CGC #1182

by CGC on December 21, 2012



                       THE CGC COMMUNICATOR

                            CGC #1182

                    Friday,  December 21, 2012


                Robert F. Gonsett, W6VR,  Editor

    Copyright 2012, Communications General® Corporation (CGC)



  Richard Rudman, Ed Sogge and Bob Gonsett met with USDA
Forest Service ("FS") staff on August 10, 2012 and asked that
certain provisions of a key FS document be set aside.  Notably,
Appendix G of their Land Management Plan affecting the Angeles
(e.g. portions of Mt. Wilson), Cleveland (e.g. Santiago Peak),
Los Padres and San Bernardino National Forests contains a
number of technically objectionable provisions.  The provisions
were apparently designed in part to protect birds from strong
RF fields.

  Among the Appendix G requirements is that "all microwave
dishes" be radome covered and that would include those that do
not transmit signals, and even grid-type dishes that were never
designed to accommodate radomes.  Those dishes, if covered, would
be ripped off tower structures in heavy winds.  Another concern
is that wire-type anti-perching spike strips will eventually
generate RFI as the spikes corrode, become damaged, rub against
each other and arc.  Rudman, Sogge and Gonsett also questioned
the mandate that building roofs be partially equipped with anti-
perching devices.  What exactly is this intended to accomplish?
If anti-perching devices must be used, only RF-interference-free
devices should be allowed, and they should be of the type that
do not injure birds through a trail-and-error learning process.

  As a follow-up to the August meeting, Bob Gonsett called
Jake Rodriguez of the Cleveland National Forest on November 2,
2012 and found out that some progress had been made.  Rather than
using the very strict language of Appendix G, the Cleveland
agreed to use the more sensible language in the Site Plan (as
we had suggested) when it comes to the issue of radome covers.
Mr. Rodriguez confirmed the call in writing as follows:


  "Bob -- Thank you for the phone conversation today.
  Through that phone call I clarified that only radiating
  (transmitting) microwave dishes need to be covered on the
  Cleveland National Forest.  That statement is based on the
  following excerpt from Cleveland National Forest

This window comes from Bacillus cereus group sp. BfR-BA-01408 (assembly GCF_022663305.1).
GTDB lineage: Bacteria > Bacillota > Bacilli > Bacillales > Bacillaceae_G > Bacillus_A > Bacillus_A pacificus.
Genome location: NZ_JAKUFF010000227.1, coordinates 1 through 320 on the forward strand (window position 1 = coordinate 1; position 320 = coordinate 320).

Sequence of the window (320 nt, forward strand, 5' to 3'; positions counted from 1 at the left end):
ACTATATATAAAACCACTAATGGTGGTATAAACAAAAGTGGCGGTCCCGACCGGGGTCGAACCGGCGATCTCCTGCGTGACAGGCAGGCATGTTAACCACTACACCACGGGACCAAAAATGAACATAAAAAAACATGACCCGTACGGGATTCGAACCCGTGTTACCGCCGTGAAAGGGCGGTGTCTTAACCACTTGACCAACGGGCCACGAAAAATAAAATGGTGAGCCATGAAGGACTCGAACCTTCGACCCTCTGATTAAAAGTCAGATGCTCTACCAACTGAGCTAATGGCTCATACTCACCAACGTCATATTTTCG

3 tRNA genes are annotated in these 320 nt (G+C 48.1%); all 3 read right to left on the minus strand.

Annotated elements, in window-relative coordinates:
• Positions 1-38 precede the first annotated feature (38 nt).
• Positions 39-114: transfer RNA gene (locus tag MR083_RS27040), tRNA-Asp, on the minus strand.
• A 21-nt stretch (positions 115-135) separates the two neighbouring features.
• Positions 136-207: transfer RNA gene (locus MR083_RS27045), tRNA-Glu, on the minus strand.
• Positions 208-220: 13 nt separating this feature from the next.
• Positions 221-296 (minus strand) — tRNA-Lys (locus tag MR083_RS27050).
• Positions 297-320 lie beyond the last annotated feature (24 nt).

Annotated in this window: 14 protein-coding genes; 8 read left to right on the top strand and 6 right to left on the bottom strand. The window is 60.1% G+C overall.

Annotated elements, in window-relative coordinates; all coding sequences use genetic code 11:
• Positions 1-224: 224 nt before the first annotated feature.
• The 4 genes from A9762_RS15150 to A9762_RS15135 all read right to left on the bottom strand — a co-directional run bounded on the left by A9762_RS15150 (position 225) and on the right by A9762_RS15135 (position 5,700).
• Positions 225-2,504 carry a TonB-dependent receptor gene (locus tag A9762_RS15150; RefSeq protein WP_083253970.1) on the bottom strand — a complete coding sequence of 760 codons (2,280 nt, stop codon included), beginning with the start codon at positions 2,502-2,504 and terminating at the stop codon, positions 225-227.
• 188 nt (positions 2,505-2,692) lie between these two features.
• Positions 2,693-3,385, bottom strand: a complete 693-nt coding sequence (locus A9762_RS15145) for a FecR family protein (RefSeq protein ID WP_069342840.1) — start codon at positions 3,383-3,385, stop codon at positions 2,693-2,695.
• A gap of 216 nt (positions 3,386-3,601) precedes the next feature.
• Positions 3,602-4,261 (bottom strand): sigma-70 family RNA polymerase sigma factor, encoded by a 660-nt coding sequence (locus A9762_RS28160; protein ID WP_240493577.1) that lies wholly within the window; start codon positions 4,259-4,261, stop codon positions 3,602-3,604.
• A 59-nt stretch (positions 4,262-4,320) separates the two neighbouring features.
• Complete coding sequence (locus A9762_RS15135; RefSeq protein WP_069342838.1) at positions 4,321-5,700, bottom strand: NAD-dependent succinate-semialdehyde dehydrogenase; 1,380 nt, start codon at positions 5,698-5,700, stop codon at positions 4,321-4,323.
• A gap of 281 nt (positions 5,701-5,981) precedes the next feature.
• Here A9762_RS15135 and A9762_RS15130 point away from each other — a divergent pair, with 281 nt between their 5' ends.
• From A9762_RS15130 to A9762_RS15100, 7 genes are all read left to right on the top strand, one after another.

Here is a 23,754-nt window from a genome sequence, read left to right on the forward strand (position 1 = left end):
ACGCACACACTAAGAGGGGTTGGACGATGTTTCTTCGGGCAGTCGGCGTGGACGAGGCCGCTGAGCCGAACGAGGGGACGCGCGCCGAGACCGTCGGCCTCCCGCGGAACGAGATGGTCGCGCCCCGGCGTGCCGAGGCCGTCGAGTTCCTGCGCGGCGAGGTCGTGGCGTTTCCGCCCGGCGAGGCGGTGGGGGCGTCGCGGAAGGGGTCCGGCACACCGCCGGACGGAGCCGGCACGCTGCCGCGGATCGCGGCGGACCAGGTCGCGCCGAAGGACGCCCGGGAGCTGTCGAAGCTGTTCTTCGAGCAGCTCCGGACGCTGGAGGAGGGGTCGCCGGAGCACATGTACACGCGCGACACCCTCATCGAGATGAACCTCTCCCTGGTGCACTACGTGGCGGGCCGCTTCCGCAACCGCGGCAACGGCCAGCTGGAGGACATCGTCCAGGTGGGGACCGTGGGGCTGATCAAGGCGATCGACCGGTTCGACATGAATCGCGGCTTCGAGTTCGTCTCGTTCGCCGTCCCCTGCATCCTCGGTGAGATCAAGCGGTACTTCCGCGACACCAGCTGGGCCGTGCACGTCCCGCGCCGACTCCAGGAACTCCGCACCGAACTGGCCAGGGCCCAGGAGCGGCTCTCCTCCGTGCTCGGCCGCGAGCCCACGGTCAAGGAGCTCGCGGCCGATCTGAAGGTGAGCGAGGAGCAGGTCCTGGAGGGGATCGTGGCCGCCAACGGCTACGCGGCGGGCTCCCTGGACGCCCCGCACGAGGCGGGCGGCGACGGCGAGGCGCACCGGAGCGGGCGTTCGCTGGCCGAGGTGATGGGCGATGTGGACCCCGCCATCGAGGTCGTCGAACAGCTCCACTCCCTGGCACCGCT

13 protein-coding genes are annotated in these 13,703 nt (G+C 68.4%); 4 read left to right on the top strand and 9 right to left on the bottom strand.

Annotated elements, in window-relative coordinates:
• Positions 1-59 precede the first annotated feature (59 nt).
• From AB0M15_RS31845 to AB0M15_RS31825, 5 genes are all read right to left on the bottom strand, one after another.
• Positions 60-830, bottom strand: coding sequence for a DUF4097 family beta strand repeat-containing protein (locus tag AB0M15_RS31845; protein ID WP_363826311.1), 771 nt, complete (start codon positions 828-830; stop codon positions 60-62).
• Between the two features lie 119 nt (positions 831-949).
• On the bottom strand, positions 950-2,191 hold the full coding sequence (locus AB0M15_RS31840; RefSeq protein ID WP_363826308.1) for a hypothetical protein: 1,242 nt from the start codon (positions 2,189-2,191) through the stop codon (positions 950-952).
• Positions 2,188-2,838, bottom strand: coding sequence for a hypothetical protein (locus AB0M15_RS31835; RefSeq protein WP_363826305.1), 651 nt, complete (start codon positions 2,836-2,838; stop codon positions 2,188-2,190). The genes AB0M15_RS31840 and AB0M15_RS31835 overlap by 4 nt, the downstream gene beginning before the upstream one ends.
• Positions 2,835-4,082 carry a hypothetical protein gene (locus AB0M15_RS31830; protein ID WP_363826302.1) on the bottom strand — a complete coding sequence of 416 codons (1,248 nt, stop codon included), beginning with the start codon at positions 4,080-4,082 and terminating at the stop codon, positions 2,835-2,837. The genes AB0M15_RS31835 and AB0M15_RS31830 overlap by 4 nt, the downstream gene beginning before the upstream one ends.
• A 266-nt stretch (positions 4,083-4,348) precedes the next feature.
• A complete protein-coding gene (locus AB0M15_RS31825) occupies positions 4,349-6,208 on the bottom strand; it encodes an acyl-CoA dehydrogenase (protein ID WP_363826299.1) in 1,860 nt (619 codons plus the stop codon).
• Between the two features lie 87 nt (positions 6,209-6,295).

Communications Site Management Plans, in particular,
  I am quoting the Santiago Peak Plan:

  "Communications Site Management Plan, Santiago Peak section
  c. 8. a. [concerning microwave dishes]:

  "a.  All radiating parabolic dish antennas shall be equipped
  with a radome (cover) to prevent perching on the feedhorn
  within the near-radiating field.  This requirement is author-
  ized under Clause III. C. in the Forest Service communications
  use lease, which provides that the "Lessee will comply with
  applicable laws, for environmental protection."

  "Additionally, without commitments on either end, we
  briefly discussed the "possibility" of the communications
  site group funding a Forest Service Enterprise Team to
  facilitate an in-depth review, response, and if appropriate,
  amendment to the existing Communications Site Management
  Plans and Forest Land Management Plan.

  "I look forward to speaking more with you in the future."

  Jake Rodriguez
  Recreation & Lands Officer
  Trabuco Ranger District
  Cleveland National Forest


  The Cleveland National Forest's willingness to focus on
the Site Plan wording instead of the Appendix G provision that
requires "all microwave dishes" to be radome covered represents
solid progress in a complex proceeding.  Now, all non-radiating
dishes will be exempt from coverings, for the moment at least,
and in the Cleveland National Forest at least.  This means that
on Santiago Peak and other Cleveland sites, receive-only dishes
including receive-only satellite dishes will not require radomes.

  The next logical step is to ask the other National Forests
affected by Appendix G to adopt the same common sense reasoning.
On Mt. Wilson in particular, we believe that the Forest Service
should also drop the Appendix G stipulation that all new towers
be subject to a 199 foot height limitation.  The Wilson Site Plan
allows greater heights (and tower lighting is not required by
the FAA on those towers because of the unique circumstances at
Wilson).  Using taller towers has been an important Forest
Service philosophy that permits antennas to be consolidated
resulting in the deployment of fewer tower structures.

  After the holidays, we will undoubtedly consider the
appropriate next steps.  The progress that we make will
depend on a number of factors including the interest that
the communications stake holders show in amending Appendix G.
Without an amendment to that document, no long-term progress
is possible.  The Forest Service could, at any time, move to
revise its Site Plans to incorporate the Draconian provisions
of Appendix G and that would be a big step backward for all
parties involved.

  Special thanks to Jake Rodriguez and his associates for
taking the first step to bring reasoning and common sense
to the unrest created by Appendix G.  It will be interesting
to see what happens in 2013.



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